I. Geography of the Colonies (Chapter 6 Core Lesson 1)

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1 Social Studies Chapter 6 New England Colonies Social Studies Tennessee United States: The Early Years Fourth Grade: Mr. Wilson s Class, New Market Elementary School Houghton Mifflin Publishing I. Geography of the Colonies (Chapter 6 Core Lesson 1) A. The Thirteen Colonies 1. In the 1600 s-1700 s, English settlers moved to North America. 2. They established the thirteen English colonies on the banks of the Atlantic Ocean. 3. French settlers established New France. 4. Spain claimed Florida. 5. The geography, climate, and culture of the colonies separated them into three regions: New England, the Middle Colonies, and the Southern Colonies. B. New England 1. New England s geography was shaped by glaciers. 2. During the Ice Age, the glaciers scraped up the rich soil and pushed it south, leaving only a thin, rocky layer of dirt. 3. Farming was difficult in New England because most of the land was filled with rocks or was too sandy. 4. The region s many forests and rugged mountains made it hard to find good farmland. 5. Summers were warm, but winters were long and cold. 6. The growing season was short, lasting from late May to early October. 7. An abundance of natural resources made living in New England a bit more easier. Wood was used to build houses and ships. Fish and whales were used food and other products. 8. The following colonies made up the New England Colonies: a. New Hampshire/Maine b. Massachusetts c. Rhode Island d. Connecticut C. The Middle Colonies 1. The glaciers that scooped up soil from Nrew England stopped in the Middle Colonies. As the glaciers melted, they deposited fertile soil on the hills and valleys. 2. Crops grew well in the Middle Colonies due to the fertile soil. 3. The growing season was longer. 4. The Middle Colonies had many sunny days and plenty of rain. 5. The region s wild rivers, such as the Delaware and Hudson, were used to transport goods and services. 6. Farmers used riverboats to sell their crops and bring supplies back to their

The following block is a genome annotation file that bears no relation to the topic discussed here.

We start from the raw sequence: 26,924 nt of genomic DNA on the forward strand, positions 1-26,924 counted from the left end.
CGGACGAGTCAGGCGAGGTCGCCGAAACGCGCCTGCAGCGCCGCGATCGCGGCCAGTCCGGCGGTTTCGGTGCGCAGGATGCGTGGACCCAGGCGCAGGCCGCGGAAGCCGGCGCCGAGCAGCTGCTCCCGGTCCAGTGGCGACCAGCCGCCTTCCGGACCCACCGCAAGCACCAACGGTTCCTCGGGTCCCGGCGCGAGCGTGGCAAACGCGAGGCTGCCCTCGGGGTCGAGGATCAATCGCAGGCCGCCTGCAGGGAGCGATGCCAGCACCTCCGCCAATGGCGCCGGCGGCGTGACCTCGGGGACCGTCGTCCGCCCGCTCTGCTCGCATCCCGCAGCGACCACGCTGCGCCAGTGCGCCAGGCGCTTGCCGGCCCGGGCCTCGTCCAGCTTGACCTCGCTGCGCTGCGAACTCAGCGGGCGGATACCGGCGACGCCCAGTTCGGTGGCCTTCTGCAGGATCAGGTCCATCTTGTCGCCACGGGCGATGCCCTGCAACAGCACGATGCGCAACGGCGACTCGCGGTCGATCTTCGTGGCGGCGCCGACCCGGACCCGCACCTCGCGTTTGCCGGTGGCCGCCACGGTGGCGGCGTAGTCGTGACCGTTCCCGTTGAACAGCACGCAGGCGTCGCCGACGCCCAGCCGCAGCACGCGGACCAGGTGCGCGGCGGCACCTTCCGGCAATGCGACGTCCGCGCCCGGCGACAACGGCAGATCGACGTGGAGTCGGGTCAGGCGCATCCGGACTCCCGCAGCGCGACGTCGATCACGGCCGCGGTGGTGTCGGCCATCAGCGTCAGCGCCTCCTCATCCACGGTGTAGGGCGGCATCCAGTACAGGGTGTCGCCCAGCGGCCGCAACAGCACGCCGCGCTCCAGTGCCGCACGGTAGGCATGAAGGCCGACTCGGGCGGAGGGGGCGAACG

2 farms. 7. The following colonies made up the Middle Colonies: a. New York b. Pennsylvania c. New Jersey d. Delaware D. The Southern Colonies 1. The geography of the Southern Colonies was very different from the Middle and New England Colonies. 2. The southern coast is a watery world of rivers, bays, and wetlands. This area is called the tidewater. 3. The climatre and soil of the tidewater were excellent for farming. 4. The Southern Colonies grow several cash crops. 5. The following colonies made up the Southern Colonies: a. Maryland b. Virginia c. North Carolina d. South Carolina e. Georgia II. New England (Chapter 6 Core Lesson 2) A. Massachusetts 1. The Puritans were English colonists who settled in New England in the 1600 s. 2. They wanted to establish communities where they could follow the rules of the Bible and serve their God. 3. Puritan religion shaped the government of the Massachusetts Bay Colony. 4. Usually, only the male church members could take part in town government. 5. Town leaders made laws to control how people worshipped. 6. On Sundays, the town gathered at the town meeting house for church. 7. The meeting house was the most important building in a Puritan community. 8. A town meeting was held once a year at the meeting house. 9. Everyone was allowed to attend the town meeting; however, only men who owned property could vote. B. Rhode Island 1. Some colonists believed that Puritan leaders should not tell them how to believe or how to act. These colonists were called dissenters. 2. A dissenter is a person who does not agree with the beliefs of his/her leaders. 3. Roger Williams was a dissenter who wanted more religious freedom. 4. Williams believed that government should not make laws about religion.